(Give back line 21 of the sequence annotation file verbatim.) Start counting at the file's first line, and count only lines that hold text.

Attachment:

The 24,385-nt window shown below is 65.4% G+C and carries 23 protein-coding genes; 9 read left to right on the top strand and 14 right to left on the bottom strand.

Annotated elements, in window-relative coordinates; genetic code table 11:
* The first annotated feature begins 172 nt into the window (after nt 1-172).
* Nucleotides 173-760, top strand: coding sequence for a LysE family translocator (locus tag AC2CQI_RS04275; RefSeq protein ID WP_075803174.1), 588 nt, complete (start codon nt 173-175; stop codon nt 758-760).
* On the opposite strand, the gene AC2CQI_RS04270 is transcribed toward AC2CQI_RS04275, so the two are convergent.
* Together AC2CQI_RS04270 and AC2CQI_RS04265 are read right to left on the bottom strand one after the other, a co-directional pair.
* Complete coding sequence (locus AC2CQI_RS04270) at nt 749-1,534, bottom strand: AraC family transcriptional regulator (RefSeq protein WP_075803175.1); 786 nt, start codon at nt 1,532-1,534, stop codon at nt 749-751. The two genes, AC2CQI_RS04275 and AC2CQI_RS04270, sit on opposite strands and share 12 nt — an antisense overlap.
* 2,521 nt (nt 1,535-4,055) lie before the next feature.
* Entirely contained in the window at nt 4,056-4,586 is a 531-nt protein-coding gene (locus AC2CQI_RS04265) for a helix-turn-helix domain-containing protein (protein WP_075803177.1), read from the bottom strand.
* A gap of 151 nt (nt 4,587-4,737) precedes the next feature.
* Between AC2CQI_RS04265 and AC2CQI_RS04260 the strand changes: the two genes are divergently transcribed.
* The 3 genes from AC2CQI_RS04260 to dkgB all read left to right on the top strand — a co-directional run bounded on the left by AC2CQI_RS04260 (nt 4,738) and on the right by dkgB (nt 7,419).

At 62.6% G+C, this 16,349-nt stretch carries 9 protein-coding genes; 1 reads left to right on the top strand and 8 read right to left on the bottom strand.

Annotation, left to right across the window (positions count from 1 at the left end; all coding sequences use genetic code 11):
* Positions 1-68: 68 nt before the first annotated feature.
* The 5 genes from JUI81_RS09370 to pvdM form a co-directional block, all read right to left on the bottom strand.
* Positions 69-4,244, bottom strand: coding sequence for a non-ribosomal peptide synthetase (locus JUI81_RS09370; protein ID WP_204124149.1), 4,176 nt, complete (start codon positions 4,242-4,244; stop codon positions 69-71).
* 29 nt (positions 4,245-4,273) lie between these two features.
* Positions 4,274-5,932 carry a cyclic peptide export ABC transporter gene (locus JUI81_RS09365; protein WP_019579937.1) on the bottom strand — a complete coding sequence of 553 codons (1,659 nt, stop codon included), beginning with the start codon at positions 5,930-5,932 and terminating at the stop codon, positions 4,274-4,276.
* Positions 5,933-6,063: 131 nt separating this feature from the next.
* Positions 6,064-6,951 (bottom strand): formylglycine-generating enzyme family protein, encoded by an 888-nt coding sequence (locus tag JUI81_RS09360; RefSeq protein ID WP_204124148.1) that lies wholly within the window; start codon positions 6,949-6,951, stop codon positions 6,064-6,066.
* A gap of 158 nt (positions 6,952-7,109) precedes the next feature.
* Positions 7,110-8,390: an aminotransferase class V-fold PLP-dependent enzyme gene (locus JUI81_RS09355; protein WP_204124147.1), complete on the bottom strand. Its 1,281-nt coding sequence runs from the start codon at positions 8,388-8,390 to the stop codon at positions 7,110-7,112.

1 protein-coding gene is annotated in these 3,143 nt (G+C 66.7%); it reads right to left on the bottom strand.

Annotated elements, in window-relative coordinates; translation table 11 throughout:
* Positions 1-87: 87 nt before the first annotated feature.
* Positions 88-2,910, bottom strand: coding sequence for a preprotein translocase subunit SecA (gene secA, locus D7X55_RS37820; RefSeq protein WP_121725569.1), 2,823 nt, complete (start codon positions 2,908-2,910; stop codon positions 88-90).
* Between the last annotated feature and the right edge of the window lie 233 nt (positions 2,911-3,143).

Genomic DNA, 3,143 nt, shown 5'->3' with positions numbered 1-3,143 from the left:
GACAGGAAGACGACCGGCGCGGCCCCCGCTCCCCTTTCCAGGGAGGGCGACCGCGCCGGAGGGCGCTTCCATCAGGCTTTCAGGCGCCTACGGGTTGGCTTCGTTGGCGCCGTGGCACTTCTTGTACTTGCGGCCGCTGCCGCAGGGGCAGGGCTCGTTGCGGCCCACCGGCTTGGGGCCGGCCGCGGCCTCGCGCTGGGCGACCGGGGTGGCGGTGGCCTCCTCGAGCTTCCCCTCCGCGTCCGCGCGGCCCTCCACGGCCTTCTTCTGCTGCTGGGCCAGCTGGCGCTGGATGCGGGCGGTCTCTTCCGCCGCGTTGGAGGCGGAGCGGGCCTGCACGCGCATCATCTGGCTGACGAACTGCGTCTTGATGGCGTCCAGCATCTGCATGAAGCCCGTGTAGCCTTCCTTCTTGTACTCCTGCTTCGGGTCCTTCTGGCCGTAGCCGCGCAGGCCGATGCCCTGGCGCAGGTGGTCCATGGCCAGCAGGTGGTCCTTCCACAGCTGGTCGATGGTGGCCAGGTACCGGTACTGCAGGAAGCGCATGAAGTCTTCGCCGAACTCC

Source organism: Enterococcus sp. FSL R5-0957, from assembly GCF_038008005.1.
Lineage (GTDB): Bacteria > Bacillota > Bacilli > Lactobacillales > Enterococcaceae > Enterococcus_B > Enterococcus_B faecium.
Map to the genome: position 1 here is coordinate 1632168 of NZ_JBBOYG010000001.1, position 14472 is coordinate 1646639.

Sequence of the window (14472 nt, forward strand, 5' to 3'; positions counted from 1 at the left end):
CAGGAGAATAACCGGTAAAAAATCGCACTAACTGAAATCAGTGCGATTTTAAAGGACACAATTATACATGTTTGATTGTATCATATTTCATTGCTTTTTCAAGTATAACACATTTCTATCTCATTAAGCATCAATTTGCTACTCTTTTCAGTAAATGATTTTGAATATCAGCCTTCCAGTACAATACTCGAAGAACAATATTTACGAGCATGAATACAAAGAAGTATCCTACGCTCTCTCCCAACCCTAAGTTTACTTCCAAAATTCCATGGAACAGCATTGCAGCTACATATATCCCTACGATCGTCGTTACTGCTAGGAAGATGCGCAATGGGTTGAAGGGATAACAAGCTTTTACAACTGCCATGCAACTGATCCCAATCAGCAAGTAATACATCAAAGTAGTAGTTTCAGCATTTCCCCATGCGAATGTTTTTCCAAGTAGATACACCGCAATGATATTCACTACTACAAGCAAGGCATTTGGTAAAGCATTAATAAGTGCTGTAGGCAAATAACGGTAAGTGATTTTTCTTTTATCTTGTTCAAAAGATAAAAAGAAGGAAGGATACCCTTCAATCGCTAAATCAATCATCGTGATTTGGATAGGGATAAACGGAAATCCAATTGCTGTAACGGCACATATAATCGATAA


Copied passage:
* Positions 6,064-6,951 (bottom strand): formylglycine-generating enzyme family protein, encoded by an 888-nt coding sequence (locus tag JUI81_RS09360; RefSeq protein ID WP_204124148.1) that lies wholly within the window; start codon positions 6,949-6,951, stop codon positions 6,064-6,066.